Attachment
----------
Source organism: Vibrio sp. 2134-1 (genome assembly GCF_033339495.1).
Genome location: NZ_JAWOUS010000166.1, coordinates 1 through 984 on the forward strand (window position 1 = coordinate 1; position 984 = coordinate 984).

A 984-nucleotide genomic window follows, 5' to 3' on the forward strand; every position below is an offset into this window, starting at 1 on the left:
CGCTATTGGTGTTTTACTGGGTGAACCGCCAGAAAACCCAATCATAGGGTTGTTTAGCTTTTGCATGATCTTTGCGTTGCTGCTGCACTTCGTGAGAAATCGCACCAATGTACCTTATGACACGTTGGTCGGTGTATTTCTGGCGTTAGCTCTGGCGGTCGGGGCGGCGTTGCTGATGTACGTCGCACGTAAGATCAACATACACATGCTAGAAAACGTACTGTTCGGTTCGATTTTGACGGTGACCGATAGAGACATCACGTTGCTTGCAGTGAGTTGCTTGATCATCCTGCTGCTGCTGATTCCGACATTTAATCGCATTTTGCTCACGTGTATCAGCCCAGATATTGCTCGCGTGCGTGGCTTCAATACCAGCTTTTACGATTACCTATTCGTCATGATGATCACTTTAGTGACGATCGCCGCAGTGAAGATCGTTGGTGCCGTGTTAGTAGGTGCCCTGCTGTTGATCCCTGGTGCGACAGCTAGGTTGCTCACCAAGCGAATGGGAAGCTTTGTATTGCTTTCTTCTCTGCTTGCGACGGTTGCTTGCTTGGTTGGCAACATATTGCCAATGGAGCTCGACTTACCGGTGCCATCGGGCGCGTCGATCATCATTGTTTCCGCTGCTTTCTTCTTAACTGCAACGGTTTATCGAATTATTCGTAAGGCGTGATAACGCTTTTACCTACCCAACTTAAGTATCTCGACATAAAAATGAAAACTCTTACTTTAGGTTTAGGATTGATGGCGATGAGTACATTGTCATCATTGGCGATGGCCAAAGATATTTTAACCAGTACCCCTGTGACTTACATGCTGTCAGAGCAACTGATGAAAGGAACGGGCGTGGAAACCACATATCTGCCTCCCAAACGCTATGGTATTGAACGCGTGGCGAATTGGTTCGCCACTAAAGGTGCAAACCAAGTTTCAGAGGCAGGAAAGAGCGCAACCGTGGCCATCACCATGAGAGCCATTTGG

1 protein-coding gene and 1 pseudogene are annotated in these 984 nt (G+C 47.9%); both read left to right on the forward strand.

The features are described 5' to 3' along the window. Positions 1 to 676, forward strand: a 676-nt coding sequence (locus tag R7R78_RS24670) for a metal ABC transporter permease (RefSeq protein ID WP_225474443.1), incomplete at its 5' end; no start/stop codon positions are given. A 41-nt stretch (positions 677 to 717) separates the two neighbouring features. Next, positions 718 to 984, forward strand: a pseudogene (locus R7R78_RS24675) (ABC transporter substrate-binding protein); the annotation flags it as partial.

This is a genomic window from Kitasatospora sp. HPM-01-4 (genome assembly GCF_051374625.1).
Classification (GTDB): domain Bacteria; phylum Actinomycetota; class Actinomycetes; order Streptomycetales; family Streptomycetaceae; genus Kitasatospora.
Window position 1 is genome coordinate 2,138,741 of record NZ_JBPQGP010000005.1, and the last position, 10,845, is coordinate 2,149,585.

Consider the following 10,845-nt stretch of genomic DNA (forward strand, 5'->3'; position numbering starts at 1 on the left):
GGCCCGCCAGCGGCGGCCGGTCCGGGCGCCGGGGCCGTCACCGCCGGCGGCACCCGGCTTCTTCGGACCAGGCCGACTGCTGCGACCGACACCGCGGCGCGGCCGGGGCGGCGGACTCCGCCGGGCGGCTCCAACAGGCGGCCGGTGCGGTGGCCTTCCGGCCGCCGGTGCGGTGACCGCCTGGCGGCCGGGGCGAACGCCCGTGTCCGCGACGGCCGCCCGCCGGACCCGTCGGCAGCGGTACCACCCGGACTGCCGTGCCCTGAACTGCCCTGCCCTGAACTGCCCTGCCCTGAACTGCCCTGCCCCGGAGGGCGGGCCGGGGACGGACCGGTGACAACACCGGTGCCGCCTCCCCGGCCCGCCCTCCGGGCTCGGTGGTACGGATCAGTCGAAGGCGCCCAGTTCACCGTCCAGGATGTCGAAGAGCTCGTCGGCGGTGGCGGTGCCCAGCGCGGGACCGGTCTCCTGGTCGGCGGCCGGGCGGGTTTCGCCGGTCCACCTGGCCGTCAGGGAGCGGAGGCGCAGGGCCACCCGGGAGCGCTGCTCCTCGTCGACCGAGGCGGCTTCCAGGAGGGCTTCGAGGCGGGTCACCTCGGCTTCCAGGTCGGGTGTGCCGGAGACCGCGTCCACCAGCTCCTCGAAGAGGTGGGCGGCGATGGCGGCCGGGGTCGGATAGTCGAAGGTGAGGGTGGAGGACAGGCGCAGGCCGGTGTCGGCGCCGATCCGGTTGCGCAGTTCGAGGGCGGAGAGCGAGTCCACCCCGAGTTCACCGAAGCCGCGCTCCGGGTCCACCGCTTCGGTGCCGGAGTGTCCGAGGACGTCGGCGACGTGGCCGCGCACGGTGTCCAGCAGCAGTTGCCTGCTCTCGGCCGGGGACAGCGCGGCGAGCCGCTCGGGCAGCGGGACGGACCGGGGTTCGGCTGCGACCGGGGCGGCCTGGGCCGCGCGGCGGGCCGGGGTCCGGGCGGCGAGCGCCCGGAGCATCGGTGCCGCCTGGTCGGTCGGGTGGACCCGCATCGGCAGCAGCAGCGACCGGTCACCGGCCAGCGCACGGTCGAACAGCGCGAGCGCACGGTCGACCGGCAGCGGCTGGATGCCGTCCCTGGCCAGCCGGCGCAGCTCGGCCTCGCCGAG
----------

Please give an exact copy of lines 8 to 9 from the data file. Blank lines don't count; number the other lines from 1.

Classification (GTDB): domain Bacteria; phylum Actinomycetota; class Actinomycetes; order Streptomycetales; family Streptomycetaceae; genus Kitasatospora.
Window position 1 is genome coordinate 2,138,741 of record NZ_JBPQGP010000005.1, and the last position, 10,845, is coordinate 2,149,585.